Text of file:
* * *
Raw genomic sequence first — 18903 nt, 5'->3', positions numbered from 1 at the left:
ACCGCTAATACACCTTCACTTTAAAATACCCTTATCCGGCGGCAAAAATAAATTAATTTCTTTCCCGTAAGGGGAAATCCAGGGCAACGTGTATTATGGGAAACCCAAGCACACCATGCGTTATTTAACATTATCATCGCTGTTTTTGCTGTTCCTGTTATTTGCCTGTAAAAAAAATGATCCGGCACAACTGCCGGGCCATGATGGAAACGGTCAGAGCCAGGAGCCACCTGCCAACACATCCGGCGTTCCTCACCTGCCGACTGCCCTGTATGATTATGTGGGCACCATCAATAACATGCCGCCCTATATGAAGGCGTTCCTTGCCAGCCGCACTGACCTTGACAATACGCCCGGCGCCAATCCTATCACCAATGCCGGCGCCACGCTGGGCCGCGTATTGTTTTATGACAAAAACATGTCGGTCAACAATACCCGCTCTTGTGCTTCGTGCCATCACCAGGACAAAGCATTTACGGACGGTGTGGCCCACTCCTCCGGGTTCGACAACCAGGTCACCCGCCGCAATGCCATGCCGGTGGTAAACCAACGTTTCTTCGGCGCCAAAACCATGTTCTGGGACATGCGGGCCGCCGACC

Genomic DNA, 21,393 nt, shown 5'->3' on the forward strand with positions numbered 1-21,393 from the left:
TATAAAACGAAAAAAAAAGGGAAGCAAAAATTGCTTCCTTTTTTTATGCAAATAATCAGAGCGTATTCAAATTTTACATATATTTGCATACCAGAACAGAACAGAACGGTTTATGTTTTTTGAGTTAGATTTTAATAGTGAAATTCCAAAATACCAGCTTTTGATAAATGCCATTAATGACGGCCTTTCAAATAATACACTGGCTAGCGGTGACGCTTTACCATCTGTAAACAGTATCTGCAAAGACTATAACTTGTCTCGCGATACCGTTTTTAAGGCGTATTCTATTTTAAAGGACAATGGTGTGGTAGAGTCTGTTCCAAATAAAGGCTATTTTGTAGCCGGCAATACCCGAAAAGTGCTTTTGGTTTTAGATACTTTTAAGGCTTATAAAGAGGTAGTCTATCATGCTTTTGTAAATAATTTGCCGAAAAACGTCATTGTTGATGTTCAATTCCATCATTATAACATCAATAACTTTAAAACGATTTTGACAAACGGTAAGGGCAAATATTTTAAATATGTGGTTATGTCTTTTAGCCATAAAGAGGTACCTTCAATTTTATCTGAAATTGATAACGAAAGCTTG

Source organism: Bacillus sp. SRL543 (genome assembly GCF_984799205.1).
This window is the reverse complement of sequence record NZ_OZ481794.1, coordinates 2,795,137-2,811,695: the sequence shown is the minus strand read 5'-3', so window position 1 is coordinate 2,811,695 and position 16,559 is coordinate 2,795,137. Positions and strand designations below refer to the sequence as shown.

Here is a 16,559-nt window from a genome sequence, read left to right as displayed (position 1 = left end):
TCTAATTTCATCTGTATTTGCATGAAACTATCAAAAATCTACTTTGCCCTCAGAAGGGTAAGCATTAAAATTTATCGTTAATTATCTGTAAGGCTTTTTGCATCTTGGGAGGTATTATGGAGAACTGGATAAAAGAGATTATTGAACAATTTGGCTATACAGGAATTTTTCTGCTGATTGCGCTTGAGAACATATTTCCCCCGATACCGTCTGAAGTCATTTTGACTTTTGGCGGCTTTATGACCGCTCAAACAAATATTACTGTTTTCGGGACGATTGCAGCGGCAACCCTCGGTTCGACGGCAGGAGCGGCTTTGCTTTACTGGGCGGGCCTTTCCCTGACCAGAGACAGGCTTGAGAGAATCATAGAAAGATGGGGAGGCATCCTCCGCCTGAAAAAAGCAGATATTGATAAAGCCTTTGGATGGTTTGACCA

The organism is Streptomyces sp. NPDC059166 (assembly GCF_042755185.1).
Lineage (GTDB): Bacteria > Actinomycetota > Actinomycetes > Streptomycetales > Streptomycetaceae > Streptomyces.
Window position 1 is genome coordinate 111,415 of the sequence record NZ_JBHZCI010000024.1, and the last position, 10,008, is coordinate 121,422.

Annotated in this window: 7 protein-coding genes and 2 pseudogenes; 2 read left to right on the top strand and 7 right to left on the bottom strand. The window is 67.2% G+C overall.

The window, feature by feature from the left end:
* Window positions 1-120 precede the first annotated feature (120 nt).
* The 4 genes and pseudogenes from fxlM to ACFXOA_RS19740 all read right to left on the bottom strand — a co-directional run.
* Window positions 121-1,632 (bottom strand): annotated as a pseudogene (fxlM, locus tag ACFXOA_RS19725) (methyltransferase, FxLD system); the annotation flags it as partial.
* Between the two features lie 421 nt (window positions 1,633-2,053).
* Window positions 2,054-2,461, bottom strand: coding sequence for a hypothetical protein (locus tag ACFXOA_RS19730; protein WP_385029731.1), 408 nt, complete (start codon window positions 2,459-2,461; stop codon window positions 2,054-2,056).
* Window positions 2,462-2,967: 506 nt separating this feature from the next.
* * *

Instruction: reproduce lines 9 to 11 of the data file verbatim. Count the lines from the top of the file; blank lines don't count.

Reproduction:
The organism is Streptomyces sp. NPDC059166 (assembly GCF_042755185.1).
Lineage (GTDB): Bacteria > Actinomycetota > Actinomycetes > Streptomycetales > Streptomycetaceae > Streptomyces.
Window position 1 is genome coordinate 111,415 of the sequence record NZ_JBHZCI010000024.1, and the last position, 10,008, is coordinate 121,422.